Caitlin Clark needs time to adjust to WNBA: 'Just learn from it and move on.'

UNCASVILLE, Conn. — Leading up to the Indiana Fever’s season-opener against Connecticut, Caitlin Clark was pondering a detail: How did she want to score her first basket?

It’s not something she can entirely control; she has to take the best shot available, and she always hopes it goes in. But in a perfect world, she wouldn’t repeat her long-range 3-point shot that broke the Division I women’s basketball scoring record.

Instead, she wanted to go for a classic layup.

“What I've thought about is that it'd be nice to get a layup as my first basket,” Clark said pregame. “Why not get a high percentage to start it off, right?”

As fate would have it, that’s what happened. About halfway through the second quarter, Clark was scoreless. Then, she stole the ball at midcourt, raced down the court past Sun center DeWanna Bonner for a quick layup. Those were two of the 20 points Clark scored in her official Fever debut — the second-most debut points in franchise history.

More: Caitlin Clark, Fever struggle with turnovers, fouls in season opener vs. Sun

Throughout the preseason and the season-opener, Clark has shown her scoring will translate from the college game to the pros. She scored a team-high 21 in Indiana’s first preseason game against Dallas on May 3, then 12 against Atlanta on May 9.

Her 3-point range is also still on point — she went 4-of-11 beyond the arc on Tuesday, marking a new Fever debut record for 3-pointers made.

“Caitlin was able to get out on some looks, and she was able to knock them down,” Fever coach Christie Sides said.

There were both good and bad aspects of her debut, which ended in a 92-71 Fever loss, and that’s normal for a rookie who was playing with her college team just a month ago.

“Obviously, I'm disappointed, and nobody likes to lose, like, that's how it is,” Clark said postgame. “But I don't think you can beat yourself up too much about one game, and I don't think that's going to help this team … just learn from it and move on.”

One of the biggest transitions from college to the WNBA is the difference in physicality between the two leagues. Players will not hesitate to go through contact if it means they can get a basket, draw a foul or both. The Connecticut Sun is also one of the most physical teams in the league. The Sun drew two quick fouls on Clark in five minutes of game time, forcing her to sit for most of the first quarter.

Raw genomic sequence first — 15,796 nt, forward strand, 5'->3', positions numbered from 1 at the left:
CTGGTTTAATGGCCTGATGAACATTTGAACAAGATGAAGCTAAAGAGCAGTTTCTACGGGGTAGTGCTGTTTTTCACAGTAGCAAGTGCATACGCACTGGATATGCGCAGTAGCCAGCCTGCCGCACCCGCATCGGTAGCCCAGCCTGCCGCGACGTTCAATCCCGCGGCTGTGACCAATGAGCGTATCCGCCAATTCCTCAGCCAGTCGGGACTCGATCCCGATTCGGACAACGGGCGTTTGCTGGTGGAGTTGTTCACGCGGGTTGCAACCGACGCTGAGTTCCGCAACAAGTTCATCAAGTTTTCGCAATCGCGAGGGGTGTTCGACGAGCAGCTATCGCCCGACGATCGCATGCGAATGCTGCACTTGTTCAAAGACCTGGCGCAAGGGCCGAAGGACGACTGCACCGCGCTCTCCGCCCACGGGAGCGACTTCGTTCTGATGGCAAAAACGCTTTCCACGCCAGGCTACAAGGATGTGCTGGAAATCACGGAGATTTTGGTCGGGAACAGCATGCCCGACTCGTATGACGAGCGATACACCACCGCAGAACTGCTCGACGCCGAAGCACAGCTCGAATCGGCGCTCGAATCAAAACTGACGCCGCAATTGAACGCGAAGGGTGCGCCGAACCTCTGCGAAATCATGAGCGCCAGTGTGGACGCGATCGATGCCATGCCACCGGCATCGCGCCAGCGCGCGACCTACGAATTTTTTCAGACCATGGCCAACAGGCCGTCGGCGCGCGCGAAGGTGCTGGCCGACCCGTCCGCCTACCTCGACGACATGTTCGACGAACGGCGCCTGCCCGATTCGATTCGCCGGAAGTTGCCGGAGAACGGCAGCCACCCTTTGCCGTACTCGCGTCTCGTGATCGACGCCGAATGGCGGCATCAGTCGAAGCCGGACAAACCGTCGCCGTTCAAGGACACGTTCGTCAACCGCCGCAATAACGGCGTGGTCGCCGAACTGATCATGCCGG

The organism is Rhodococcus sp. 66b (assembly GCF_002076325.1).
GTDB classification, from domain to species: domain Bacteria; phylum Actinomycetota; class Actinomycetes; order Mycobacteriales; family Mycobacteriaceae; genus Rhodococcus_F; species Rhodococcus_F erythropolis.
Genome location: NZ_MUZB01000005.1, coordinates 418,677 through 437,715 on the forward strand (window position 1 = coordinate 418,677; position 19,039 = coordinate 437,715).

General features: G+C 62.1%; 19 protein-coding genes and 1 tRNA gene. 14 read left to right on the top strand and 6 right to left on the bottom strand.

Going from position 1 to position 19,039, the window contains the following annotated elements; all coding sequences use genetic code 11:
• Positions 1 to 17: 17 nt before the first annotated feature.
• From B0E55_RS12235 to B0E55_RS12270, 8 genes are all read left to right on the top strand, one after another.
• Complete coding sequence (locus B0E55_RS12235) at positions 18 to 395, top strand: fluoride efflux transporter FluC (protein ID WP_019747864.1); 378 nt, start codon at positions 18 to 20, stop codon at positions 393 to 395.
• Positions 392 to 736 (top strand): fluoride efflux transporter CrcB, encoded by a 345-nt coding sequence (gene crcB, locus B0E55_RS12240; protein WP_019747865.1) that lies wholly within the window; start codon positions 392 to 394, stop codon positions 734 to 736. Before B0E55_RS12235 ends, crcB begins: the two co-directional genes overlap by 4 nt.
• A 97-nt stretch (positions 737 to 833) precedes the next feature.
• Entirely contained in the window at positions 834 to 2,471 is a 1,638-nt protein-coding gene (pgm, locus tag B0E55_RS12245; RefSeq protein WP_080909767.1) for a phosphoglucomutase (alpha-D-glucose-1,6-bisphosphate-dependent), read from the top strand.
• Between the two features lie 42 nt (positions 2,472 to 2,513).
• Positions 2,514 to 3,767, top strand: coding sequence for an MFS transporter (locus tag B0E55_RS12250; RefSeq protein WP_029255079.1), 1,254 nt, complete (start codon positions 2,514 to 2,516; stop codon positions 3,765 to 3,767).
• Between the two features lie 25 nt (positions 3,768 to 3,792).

"It wasn't like the best start in the first half for myself, get into foul trouble and you got to sit on the bench and try to come back into the game and get into a little bit of a flow," Clark said. "But obviously, too many turnovers. That's not going to get the job done. But there's just a lot of things to learn from."

The Sun forced Clark to turn the ball over 10 times, which was the most in a debut game in WNBA history — breaking Cynthia Cooper-Dyke’s previous record of nine in 1997.

Some of it came down to physicality — the refs don’t call the game the same way in the WNBA as in college, and players are allowed to push around.

Some of it, too, came down to small miscues.

“Definitely the physicality, but I think also, just like some uncharacteristic stuff — I pick up the ball and travel, I dribble off my foot, I pass it on the inbound and turn it over,” Clark said. “So just a few things that are just you know, you have to be crisper. Those are situations where you're just giving the other team the ball.”

More: How Sun guard DiJonai Carrington limited Caitlin Clark in season-opener

Finally, some of it came down to poor communication. Some of Clark’s turnovers came because of double-team situations where she didn’t have anyone to throw the ball to.

“We've got to do a better job of coming back to the ball,” Sides said. “We worked on that a couple times, several times this week, just knowing that that was going to probably be what they were going to do … but we have to do a better job of getting somebody back to the ball.”

The Fever are made up of a young core of Clark, Aliyah Boston, NaLyssa Smith and Kelsey Mitchell, all of whom have seven years or less of experience. Connecticut is anchored by DeWanna Bonner and Alyssa Thomas, both who have over 10 years of time in the league.

Bonner and Thomas have been playing with each other for years, while Clark and the rest of the Fever have been playing with each other for weeks.

Clark struggled in aspects of the season-opener, and honestly, that was the likely scenario. She’s coming out of her college season and had less than three weeks to work with and integrate herself into a completely new team. She brought over some habits that don’t work in the WNBA, and it will take time for her to break those habits. Not to bring out the old cliche, but Rome wasn’t built in a day.

Clark will be fine; she just needs more time to adjust.

Follow IndyStar Fever Insider Chloe Peterson on X at @chloepeterson67.

This article originally appeared on Indianapolis Star: Caitlin Clark struggles in opener. She needs time to adjust to WNBA.